Marion Nestle Looks Back at 30 years of Agitating for Better Food | Civil Eats

Marion Nestle Looks Back at 30 years of Agitating for Better Food

The influential NYU professor reflects on how food and nutrition have changed over the past three decades and what all eaters are up against going forward.

Marion Nestle (photo credit: Bill Hayes)

On paper, Marion Nestle has recently retired. But there’s no sign that the New York University (NYU) nutrition professor—and one of the leading voices on nutrition and the food industry—plans to slow down.

In April, NYU hosted an event series to celebrate Nestle’s 30-year legacy. When Civil Eats caught up with her a month later, she was in her university office, surrounded by shelves overflowing with books, awards, and clever knickknacks (a box of “Cap’N Corn Starch” cereal boasted “2 scoops of sugar in every bite!”).

Although she’ll be teaching fewer NYU classes, Nestle says she’ll continue talking, thinking, and writing about the food system, starting with her latest book, Unsavory Truth: How Food Companies Skew the Science of What We Eat, which will be released in the fall. (It will be her seventh book about food, and she posts commentary on her blog nearly every day.)

“I’m not finished yet. I’m right in the middle of it,” said Nestle. “And I’m having so much fun.”

In the three decades since she pioneered the country’s first real academic Food Studies program at NYU, Nestle has had a hand in changing how food is studied, understood, and even—many would argue—produced. NYU’s program forged an interdisciplinary field that goes beyond nutrients and looks at food as a complex political issue, from field to fork. And while there are now Food Studies programs at many universities across the country, Nestle faced plenty of obstacles early on.

She remembers trying to convince the NYU provost of the value of food as a serious academic pursuit. “They thought we were crazy,” she says. Now, students are clamoring to study food. And, she adds, “it’s considered fabulous!” Along the way, Nestle (who is also a member of Civil Eats’ advisory board) has also been a first-hand witness to major shifts in how and what Americans eat. She recently sat down to talk about what has changed in 30 years and future of good food.

At one of the NYU events, you said that you think the biggest issues in food right now are undernutrition, overnutrition, and the effect of food production and consumption on the environment. Would you have had the same answer 30 years ago?

I think the environmental impact part was less understood. When the New York Times wrote about the [NYU Food Studies] program in 1996, Marian Burros interviewed Alice Waters, and Alice Waters said something like, “I don’t understand—where’s agriculture in this program?” And I thought that was ridiculous. Where did she think we were going to be doing agriculture in Washington Square? But of course she was absolutely right, as she almost—well, I think—always is.

And we [now] do have agriculture in the program because it’s obvious that if you’re going to deal with the issues that food represents, you’ve got to do it in a systematic way, going from production to processing to consumption to the big issue these days, which is “How do you deal with food waste?” So all of those are connected, and you can’t really study one without studying all the rest of it.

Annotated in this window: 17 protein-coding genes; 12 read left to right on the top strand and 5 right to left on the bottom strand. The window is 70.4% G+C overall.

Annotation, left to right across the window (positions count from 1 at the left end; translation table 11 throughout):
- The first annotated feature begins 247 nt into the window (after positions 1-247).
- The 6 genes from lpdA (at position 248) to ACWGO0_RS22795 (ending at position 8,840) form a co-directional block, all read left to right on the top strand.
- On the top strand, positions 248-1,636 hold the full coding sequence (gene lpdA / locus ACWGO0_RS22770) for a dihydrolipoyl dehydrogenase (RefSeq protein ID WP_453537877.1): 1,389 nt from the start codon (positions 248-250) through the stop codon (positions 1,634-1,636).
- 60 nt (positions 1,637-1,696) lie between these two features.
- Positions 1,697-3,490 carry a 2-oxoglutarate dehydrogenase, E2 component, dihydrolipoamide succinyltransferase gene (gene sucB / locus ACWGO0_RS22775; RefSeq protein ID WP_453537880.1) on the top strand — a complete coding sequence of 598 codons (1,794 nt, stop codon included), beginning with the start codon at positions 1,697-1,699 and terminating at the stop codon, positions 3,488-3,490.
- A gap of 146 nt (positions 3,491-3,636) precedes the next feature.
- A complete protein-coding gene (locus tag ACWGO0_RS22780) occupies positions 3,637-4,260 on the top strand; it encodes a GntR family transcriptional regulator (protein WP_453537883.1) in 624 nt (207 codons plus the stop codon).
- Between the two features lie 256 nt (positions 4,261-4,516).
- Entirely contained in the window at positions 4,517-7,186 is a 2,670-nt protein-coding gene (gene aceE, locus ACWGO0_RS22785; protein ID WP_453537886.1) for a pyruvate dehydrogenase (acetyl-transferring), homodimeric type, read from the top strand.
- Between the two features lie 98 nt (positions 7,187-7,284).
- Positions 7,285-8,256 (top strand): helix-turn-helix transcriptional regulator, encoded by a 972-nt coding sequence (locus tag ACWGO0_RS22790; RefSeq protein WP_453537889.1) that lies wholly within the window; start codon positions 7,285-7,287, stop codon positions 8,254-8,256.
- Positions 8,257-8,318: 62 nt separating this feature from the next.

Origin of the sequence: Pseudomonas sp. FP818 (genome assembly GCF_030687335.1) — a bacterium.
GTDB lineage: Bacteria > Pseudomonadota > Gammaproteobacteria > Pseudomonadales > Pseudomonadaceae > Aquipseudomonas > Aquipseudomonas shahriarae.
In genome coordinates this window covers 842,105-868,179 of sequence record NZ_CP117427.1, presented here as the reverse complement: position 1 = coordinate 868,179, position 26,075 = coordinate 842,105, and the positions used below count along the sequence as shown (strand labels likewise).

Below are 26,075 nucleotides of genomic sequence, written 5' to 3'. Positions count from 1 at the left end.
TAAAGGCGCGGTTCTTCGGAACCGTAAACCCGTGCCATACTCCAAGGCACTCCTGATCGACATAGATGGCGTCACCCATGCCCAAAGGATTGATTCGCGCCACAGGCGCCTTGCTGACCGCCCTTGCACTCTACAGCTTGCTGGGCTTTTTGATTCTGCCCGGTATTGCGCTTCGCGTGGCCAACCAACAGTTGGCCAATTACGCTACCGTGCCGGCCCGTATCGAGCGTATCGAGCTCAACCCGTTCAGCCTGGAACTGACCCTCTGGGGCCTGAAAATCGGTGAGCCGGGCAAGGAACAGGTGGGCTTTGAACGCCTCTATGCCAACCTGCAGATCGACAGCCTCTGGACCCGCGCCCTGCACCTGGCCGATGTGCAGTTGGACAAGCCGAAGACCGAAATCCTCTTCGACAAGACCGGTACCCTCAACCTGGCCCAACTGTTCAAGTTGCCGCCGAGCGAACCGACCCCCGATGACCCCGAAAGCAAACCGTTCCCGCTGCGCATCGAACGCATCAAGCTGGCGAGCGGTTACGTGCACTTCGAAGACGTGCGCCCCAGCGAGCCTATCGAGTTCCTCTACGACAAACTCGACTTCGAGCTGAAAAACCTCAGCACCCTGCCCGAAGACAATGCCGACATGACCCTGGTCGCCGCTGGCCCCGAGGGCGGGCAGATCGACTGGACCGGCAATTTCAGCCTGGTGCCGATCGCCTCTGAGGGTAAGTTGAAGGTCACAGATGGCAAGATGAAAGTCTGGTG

Academia understands those connections, but there’s surprisingly little overlap between people working on different issues in food, like nutrition, sustainable agriculture, and hunger. Often it seems they’re even at odds with each other.

That’s a huge issue. The food movement is very different from typical social movements in that it’s enormously fragmented. For example, it isn’t even that people are working on hunger, people are working on different kinds of anti-hunger advocacy. There have been attempts to try to do coalition-building, and they haven’t worked very well. One of the big flaws of the food movement is that every time there’s a new organization, that means there’s a new competitor for a very limited funding base.

You’ve written a lot over the years about how confused people are by nutrition advice. Now, it seems eating healthy is having a moment—it’s trendy.

Well that’s been the case for the entire time I’ve been involved in this! I went into nutrition in 1976. And everybody was saying, I remember quite vividly, “We want you to teach this nutrition class because there’s so much public interest in it.”

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Three books had just come out. Frances Moore Lappé’s Diet for a Small Planet, which is still in print, was cataclysmic in its impact. I mean, think about what she talked about in 1975: Eat less meat, and it’ll be good for health and the environment. You know, we’re still right there. And then Linus Pauling had come out with a book called Vitamin C and the Common Cold, in which he advised everybody to take 10 grams a day of vitamin C. That has not held up so well, but there was a lot of public interest in vitamins and supplements at that time.

And then the third one: The Center for Science in the Public Interest had started a few years earlier, and one of the first books they published was a collection of readings called Food for People, Not for Profit. I’m telling you, you could use that book today in a class and it would be just as relevant. It was a series of articles about hunger, obesity, and the role of the industry in our food supply. It’s an astonishing book.

I think there is much more interest now. It’s broader. Certainly there was not a huge college-age population … or there was no huge Millennial population that thought food was really important, and that was Instagramming food. So that’s new. It’s just bigger, but the issues are the same.

If we’ve been talking about the same issues for more than 30 years, why are people still so confused about what they should eat?